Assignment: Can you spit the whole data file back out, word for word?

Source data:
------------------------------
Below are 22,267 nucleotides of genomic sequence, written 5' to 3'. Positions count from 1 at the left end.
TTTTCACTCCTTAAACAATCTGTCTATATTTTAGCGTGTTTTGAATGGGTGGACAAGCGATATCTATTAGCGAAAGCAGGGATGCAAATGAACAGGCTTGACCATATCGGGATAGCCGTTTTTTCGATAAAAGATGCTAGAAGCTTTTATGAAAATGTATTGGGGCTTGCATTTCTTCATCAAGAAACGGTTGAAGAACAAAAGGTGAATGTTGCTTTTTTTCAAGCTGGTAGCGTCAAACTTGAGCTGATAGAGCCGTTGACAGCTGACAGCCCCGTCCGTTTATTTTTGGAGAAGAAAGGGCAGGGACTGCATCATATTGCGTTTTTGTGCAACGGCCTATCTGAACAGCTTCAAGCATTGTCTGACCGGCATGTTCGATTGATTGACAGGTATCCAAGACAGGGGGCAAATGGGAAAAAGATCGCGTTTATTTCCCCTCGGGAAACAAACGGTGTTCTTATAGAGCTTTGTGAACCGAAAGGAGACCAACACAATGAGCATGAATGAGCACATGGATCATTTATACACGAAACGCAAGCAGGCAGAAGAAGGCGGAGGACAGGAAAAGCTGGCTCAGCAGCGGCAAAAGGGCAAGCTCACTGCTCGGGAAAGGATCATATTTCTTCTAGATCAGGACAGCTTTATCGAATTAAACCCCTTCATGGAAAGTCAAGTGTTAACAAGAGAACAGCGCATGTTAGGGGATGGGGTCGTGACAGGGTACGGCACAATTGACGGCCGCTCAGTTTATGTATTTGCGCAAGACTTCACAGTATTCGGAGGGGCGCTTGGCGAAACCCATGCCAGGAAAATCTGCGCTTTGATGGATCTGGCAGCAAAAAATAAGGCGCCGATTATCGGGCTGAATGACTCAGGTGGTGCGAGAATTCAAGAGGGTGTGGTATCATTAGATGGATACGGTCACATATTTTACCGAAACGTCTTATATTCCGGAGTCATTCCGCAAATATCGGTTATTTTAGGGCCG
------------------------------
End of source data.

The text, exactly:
Below are 22,267 nucleotides of genomic sequence, written 5' to 3'. Positions count from 1 at the left end.
TTTTCACTCCTTAAACAATCTGTCTATATTTTAGCGTGTTTTGAATGGGTGGACAAGCGATATCTATTAGCGAAAGCAGGGATGCAAATGAACAGGCTTGACCATATCGGGATAGCCGTTTTTTCGATAAAAGATGCTAGAAGCTTTTATGAAAATGTATTGGGGCTTGCATTTCTTCATCAAGAAACGGTTGAAGAACAAAAGGTGAATGTTGCTTTTTTTCAAGCTGGTAGCGTCAAACTTGAGCTGATAGAGCCGTTGACAGCTGACAGCCCCGTCCGTTTATTTTTGGAGAAGAAAGGGCAGGGACTGCATCATATTGCGTTTTTGTGCAACGGCCTATCTGAACAGCTTCAAGCATTGTCTGACCGGCATGTTCGATTGATTGACAGGTATCCAAGACAGGGGGCAAATGGGAAAAAGATCGCGTTTATTTCCCCTCGGGAAACAAACGGTGTTCTTATAGAGCTTTGTGAACCGAAAGGAGACCAACACAATGAGCATGAATGAGCACATGGATCATTTATACACGAAACGCAAGCAGGCAGAAGAAGGCGGAGGACAGGAAAAGCTGGCTCAGCAGCGGCAAAAGGGCAAGCTCACTGCTCGGGAAAGGATCATATTTCTTCTAGATCAGGACAGCTTTATCGAATTAAACCCCTTCATGGAAAGTCAAGTGTTAACAAGAGAACAGCGCATGTTAGGGGATGGGGTCGTGACAGGGTACGGCACAATTGACGGCCGCTCAGTTTATGTATTTGCGCAAGACTTCACAGTATTCGGAGGGGCGCTTGGCGAAACCCATGCCAGGAAAATCTGCGCTTTGATGGATCTGGCAGCAAAAAATAAGGCGCCGATTATCGGGCTGAATGACTCAGGTGGTGCGAGAATTCAAGAGGGTGTGGTATCATTAGATGGATACGGTCACATATTTTACCGAAACGTCTTATATTCCGGAGTCATTCCGCAAATATCGGTTATTTTAGGGCCG